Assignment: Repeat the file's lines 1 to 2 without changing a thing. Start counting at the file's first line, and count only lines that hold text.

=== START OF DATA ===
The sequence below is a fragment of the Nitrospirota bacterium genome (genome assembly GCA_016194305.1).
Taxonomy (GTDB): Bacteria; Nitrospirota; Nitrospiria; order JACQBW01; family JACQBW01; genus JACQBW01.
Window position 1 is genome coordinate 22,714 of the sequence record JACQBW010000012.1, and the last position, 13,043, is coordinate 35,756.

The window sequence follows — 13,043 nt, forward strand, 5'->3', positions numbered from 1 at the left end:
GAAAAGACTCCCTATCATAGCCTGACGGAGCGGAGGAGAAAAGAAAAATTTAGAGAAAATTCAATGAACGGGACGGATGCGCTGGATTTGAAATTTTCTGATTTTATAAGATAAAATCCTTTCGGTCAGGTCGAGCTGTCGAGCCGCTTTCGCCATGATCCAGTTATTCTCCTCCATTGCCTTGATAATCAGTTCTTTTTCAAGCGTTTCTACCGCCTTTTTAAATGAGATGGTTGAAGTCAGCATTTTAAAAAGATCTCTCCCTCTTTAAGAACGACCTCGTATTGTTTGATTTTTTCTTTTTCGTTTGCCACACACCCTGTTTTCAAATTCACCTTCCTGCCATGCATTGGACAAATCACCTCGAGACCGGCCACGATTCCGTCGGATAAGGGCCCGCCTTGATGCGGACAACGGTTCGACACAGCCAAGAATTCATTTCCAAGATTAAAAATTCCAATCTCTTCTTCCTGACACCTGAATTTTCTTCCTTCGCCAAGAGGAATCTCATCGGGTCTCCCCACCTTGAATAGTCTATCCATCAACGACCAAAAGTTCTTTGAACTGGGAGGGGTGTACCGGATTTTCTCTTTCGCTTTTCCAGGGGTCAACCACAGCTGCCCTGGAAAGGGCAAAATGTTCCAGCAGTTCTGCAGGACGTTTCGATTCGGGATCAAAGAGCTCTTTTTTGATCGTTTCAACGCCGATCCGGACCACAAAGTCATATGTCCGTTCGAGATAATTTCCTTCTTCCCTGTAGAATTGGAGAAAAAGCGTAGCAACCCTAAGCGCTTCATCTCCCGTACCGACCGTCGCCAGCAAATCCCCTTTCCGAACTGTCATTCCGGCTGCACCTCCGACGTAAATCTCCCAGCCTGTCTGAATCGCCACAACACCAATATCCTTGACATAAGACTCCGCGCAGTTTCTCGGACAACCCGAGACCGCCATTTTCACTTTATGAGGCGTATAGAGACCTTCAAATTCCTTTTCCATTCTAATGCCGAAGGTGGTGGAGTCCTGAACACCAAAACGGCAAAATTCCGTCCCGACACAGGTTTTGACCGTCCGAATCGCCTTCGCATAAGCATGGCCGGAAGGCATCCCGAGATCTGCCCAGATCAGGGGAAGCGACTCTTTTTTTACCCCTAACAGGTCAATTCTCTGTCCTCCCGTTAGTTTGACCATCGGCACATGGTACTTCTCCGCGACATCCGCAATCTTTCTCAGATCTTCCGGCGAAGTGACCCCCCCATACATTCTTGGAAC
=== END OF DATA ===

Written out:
The sequence below is a fragment of the Nitrospirota bacterium genome (genome assembly GCA_016194305.1).
Taxonomy (GTDB): Bacteria; Nitrospirota; Nitrospiria; order JACQBW01; family JACQBW01; genus JACQBW01.